Intel Corp.’s investment arm, Intel Capital, has long been a major player on the corporate venture stage in the U.S. and Europe, even taking the lead when promising companies can’t find other backers. But Intel has also been busy invigorating Latin America’s flagging venture scene, investing $50 million in 22 companies. So far this year Intel Capital has closed six deals in the region and plans to announce four more, according to Carlos Kokron, its Latin America director.
Buenos Aires, Argentina 11/07/2003 — Intel Corp.’s investment arm, Intel Capital, has long been a major player on the corporate venture stage in the U.S. and Europe, even taking the lead when promising companies can’t find other backers.
But Intel has also been busy invigorating Latin America’s flagging venture scene, investing $50 million in 22 companies. So far this year Intel Capital has closed six deals in the region and plans to announce four more, according to Carlos Kokron, its Latin America director.
“We’ve had some successes and some who didn’t make it. That’s the name of the game,” Kokron said in a phone interview from a tech market show in southern Brazil where he was scouting for prospects. “You just need one or two home runs out of 10 to make up for all the money invested in the other ventures.”
Intel generally takes minority stakes worth $500,000 to $3 million. Bigger deals — say, in the $20 million range — are “possible but not likely,” he says.
On three of the deals, Intel has teamed with Darby Technology Ventures Group LLC, which has contributed about $5 million as a co-investor, according to Darby principal Jonathan Whittle. Darby is raising several country funds with partners, including IBM Corp., ComCast Interactive Capital, Bechtel Enterprises Holdings Inc., Franklin Templeton Investments and Mexican-owned Cemex SA de CV tech subsidiary CxNetworks.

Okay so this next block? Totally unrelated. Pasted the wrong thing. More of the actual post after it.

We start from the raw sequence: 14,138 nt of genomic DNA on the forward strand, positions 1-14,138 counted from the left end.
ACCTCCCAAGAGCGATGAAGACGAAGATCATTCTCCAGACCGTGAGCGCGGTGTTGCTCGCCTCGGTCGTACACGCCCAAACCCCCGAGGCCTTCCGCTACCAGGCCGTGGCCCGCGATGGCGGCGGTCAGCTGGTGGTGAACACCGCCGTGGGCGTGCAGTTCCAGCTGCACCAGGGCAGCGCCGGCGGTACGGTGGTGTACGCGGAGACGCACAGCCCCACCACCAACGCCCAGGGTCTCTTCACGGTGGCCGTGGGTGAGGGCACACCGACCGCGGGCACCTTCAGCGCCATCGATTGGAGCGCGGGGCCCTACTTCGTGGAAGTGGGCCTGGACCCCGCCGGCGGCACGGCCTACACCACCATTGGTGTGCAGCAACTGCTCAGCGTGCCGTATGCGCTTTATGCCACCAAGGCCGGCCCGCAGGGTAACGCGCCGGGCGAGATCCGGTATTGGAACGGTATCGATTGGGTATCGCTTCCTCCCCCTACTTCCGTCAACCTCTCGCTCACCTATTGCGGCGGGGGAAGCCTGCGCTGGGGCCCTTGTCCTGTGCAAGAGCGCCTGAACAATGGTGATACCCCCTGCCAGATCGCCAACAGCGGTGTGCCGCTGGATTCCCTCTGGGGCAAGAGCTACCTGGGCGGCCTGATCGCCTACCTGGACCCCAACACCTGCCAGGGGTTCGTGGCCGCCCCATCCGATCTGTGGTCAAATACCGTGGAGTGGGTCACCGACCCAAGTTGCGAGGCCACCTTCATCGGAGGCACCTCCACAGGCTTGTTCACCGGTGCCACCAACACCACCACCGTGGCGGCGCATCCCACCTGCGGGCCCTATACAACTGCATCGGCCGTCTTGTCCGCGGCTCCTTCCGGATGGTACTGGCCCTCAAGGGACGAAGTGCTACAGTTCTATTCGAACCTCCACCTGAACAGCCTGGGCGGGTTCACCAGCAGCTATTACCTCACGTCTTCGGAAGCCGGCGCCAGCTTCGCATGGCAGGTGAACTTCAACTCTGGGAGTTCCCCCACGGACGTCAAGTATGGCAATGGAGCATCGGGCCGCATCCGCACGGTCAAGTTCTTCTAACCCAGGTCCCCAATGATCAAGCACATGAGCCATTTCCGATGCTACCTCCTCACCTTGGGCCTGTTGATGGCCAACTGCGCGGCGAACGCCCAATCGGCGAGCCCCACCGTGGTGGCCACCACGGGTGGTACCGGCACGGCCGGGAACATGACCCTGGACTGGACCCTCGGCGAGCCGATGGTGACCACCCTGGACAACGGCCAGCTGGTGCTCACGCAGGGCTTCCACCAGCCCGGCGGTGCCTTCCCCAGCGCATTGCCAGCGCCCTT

Intel Capital invests in hardware and software companies whose products can spur demand for Intel’s semiconductors.
In October, it announced deals with Gemelo Storage Solutions and systems integrator Sonda SA, both based in Santiago, Chile. No amounts were disclosed.
Chile is especially appealing because “entrepreneurs and businesses understand how to export,” says Michael Aleles, Intel Capital’s general manager in Santiago. “They embrace free trade and have a lot of the pieces in place.”
Latin America has lagged far behind the U.S., Israel and some Asian countries at software and hardware design and innovation. But that is starting to change, Aleles says. Aleles and Kokron point to the software firm Automatos Inc., which Intel has backed, as one such pioneer. The Rio de Janeiro firm has developed tools for monitoring and managing critical servers remotely. “If they’re successful, they’ll help grow the market for our products,” Kokron says.
Companies with multinational reach are the most attractive to the foreign investors. “We’re looking to those with the potential to sell regionally and internationally to mitigate country risk,” says Darby’s Whittle. Software for handheld devices such as inventory scanners that boost productivity will be winners, Whittle predicts.
Between 1997 and 2001, about $15.8 billion in venture and private equity capital flowed into the region, according to the trade group Latin American Venture Capital Association. But a lot of that was lost as the technology boom sputtered and the region sank into economic crisis.
“The good news from the bubble is that the mechanism to find companies is there,” Kokron says. “The bad news is the early years were bubble years and a lot of people got burned.”
As Intel and Darby’s deal show, investors are slowly returning.
“The overall approach is more cautious and the atmosphere is less heady than in the 1990s,” Latin American Venture Capital Association’s Ramona DeNies said in a statement, which “may lead to better and eventually higher-yielding investments, fueling the growth of a more resilient, sustainable VC industry in Latin America.”
But there are still obstacles. Many expansion-stage companies with stellar engineering or design talent don’t have a well-defined business model, says Kokron. And there is little seed or angel funding for hot early-stage companies.
“There are good projects and good ideas,” he says, “but just too young for typical venture investors.”
And exits remain a problem. Given slowdowns in Mexico and Brazil and Argentina’s 2002 flame-out, the region’s capital markets have hardly been receptive to IPOs. — Leslie M. Mira